Hammarby Sjöstad is an expansive redevelopment area located in a former industrial area just south of Stockholm proper (formerly known as Norra Hammarbyhamnen and Södra Hammarbyhamnen). Save a couple of former factories now converted into offices and housing, little remains from the district’s industrial (and trailor-park) past. Over the remains of a bygone era has been constructed, in essence, the physical manifestation of the most current discourse on sustainability and urban development: multi-family housing placed within a grid of walkable/bikable streets, easy access to greenspace – and ample quantities of it – relatively close proximity to transit, and commercial spaces lining the ground floors of buildings on major boulevards in the district. To walk and bike within Hammarby Sjöstad is to get a sense of a particular statement about a desired direction of modern development. Absent much indication of what came before it, and given the sheer newness of the entire zone, the result is a district that feels much like a shell of buildings and streets, a zone that is devoid of the aggregate layers of experience and memory that are mixed within the older districts of the city. This begs the question as to whether we can even create satisfying places and spaces where there is little to no physical memory – housed equally in structures as well as the minds of its residents – of what has come before.
Looking out over the Baltic from the edge of Sandhamn
There has been much ado within urban planning and design circles of late over the notion of place and the perennial quest for creating a sense of place in the day and age of strip malls, drive-thrus, and cul-de-sacs. Much of this discourse has centered around physical form and has argued that a sense of place cannot be found within the strip-commerical, auto-oriented development that has become virtually synonymous with the modern American built landscape. The reasoning goes that if every place looks like everywhere else, than how can that place cause one to feel that they are anywhere in particular? Yet nonetheless within these seemingly faceless landscapes people do live their lives, fall in love, stay up too late, vow never to speak to someone ever again. History – the history of human experience and memory – still occurs and is produced within the most banal of spaces.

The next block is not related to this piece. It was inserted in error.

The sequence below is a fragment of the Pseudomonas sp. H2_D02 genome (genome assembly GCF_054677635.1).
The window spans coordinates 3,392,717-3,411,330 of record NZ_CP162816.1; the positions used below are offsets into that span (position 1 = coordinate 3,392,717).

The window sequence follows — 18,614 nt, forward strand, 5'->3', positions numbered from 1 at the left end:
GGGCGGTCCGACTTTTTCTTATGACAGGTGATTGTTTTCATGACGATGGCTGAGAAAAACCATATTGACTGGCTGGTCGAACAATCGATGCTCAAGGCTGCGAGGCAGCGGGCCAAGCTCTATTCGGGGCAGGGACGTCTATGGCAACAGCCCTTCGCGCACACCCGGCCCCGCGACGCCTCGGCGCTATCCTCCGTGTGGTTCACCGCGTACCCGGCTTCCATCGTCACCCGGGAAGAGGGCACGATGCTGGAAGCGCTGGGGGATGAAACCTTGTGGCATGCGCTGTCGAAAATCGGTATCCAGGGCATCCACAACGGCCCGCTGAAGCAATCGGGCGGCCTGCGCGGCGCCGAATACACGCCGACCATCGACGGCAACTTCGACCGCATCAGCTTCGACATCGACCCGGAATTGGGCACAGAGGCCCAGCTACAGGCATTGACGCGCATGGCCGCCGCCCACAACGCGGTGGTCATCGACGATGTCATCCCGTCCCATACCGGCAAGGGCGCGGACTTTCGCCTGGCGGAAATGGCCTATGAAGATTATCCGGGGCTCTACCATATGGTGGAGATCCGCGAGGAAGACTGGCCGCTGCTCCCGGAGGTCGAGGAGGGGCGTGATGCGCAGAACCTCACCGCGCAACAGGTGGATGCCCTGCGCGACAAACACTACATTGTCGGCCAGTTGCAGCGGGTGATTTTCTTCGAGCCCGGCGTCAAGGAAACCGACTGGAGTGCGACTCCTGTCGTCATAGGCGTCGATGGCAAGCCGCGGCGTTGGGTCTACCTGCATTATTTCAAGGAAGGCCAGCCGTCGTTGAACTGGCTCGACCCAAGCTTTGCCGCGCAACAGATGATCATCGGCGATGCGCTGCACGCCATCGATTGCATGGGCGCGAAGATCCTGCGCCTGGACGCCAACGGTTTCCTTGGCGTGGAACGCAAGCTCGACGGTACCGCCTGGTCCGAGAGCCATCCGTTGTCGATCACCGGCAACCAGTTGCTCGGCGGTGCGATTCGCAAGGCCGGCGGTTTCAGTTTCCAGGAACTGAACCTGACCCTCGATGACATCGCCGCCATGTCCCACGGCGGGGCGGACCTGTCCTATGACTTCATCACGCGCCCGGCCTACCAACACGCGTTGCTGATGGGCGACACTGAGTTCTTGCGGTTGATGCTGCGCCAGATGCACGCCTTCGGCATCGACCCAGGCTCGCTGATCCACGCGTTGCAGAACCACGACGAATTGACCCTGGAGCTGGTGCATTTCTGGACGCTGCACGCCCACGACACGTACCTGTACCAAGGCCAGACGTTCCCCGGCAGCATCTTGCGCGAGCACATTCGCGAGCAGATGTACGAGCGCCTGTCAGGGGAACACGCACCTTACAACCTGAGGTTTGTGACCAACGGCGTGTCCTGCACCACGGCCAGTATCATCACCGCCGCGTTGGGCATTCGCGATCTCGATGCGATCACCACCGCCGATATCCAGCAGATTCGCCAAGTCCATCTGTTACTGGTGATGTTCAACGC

This is not to say that the nature of one’s physical surroundings cannot heighten one’s experiences; they can and they do. Rather, it is to suggest that this sense of place cannot be produced by good urban design and physical form alone. Place, to be created, may require memory and a layering of experiences across time. The Baltic Sea at the edge of the Stockholm Archipelago appears as a virtual carbon copy of Lake Superior along the Arrowhead of Minnesota. One location is perhaps no more striking than the other. However, if one holds years of memory and experience of one or the other environment within their psyche, the other virtually similar environment might not ultimately seem as salient, or moving.
In this same vein, Hammarby Sjöstad may simply be too young to feel like much more than the physical, constructed version of a contemporary idea; the physical vestiges of history that were once there have by and large been erased, and the new fibers of experience and memory in the newly built environment have barely been created. The lesson we draw from Hammarby is not that we shouldn’t try to steer modern development away from the strip-commerical crumminess that has become all too familar to us as a civilization, but that we need to remind ourselves that built form is part of a much larger, time-spanning puzzle in the quest to create a sense of place in a world of noplace.